14% versus 47%

HR 0.24

8 mg/kg IV every 4 weeks

Hepatitis B reactivation, increased liver enzymes, anemia, leukopenia, upper respiratory tract and urinary tract infections

Pre-testing: CBC with diff, CMP, lipids, latent Tb, HBV

Monitoring: CBC with diff, CMP, lipids


Guanosine nucleotide biosynthesis inhibition


-Retrospective studies


Target dose: 2.5–3 mg/kg/d orally in divided doses

malignancies, infections

hepatotoxicity, myelosuppression,

hypersensitivity reaction,

gastrointestinal upset, and

Pre-testing: CBC with diff, CMP, TPMT, serum hCG

Monitoring: CBC with diff, CMP

Mycophenolate mofetil

Inosine monophosphate dehydrogenase inhibition


-Retrospective studies


Target dose: 1000 mg 2 times a day orally (start at 500 mg 2 times a day)

Opportunistic infections, myelosuppression, malignancy,

gastrointestinal upset, peripheral edema and elevated blood pressure

Pre-testing: serum hCG, CBC with diff, CMP, HBV/HCV**

CBC, complete blood count; LFT, liver function test; Tb, tuberculosis; HBV, hepatitis B virus; HCV, hepatitis C virus; CMP, complete metabolic panel; URTI, upper respiratory tract infection; UTI, urinary tract infection; TPMT thiopurine transferase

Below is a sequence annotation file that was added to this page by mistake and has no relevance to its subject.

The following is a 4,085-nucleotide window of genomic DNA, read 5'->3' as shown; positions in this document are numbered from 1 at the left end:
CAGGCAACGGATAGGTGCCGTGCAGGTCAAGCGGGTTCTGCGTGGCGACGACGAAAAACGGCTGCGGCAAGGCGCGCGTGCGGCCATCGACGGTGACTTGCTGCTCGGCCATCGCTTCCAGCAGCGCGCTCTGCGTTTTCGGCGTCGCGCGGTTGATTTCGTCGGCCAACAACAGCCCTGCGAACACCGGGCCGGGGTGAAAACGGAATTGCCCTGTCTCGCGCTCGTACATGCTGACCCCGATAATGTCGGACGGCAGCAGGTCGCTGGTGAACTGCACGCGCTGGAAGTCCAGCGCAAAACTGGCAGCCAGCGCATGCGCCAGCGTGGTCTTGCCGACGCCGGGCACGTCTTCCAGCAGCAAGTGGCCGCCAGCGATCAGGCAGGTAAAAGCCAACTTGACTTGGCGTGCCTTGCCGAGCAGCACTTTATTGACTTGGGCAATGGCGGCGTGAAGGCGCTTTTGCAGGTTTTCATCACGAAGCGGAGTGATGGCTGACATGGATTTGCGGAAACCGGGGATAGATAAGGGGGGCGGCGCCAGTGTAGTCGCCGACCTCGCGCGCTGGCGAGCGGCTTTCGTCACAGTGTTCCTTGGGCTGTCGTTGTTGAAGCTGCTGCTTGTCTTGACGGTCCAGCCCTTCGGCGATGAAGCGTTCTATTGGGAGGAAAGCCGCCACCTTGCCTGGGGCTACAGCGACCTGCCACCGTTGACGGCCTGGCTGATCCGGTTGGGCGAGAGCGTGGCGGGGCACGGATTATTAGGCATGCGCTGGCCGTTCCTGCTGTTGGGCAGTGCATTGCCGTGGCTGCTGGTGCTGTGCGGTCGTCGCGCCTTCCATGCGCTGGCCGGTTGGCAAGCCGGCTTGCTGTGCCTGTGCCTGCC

* Subgroup analysis showed no difference in outcomes based on AQP4 status

** Not recommended specifically in insert, but are at risk for reactivation

Q: Are seronegative NMOSD patients treated differently?

A: The initiation of immunotherapy in AQP4-IgG seronegative patients requires additional deliberation. As highlighted above, inebilizumab, satralizumab, and eculizumab are FDA-approved specifically for NMOSD patients who are AQP4-IgG seropositive. Patients seronegative for AQP4-Ab may be a more heterogeneous population reflecting other etiologies of disease. Of interest, the trials of inebilizumab and satralizumab both included AQP4-IgG seronegative patients, however there was insufficient evidence to support a risk reduction in this AQP4-IgG seronegative population. Although the data are less clear and each case must be considered individually, we often recommend initiation of immunosuppressive therapy in patients with NMOSD who are AQP4-Ab seronegative.

Approach last updated: April, 8 2021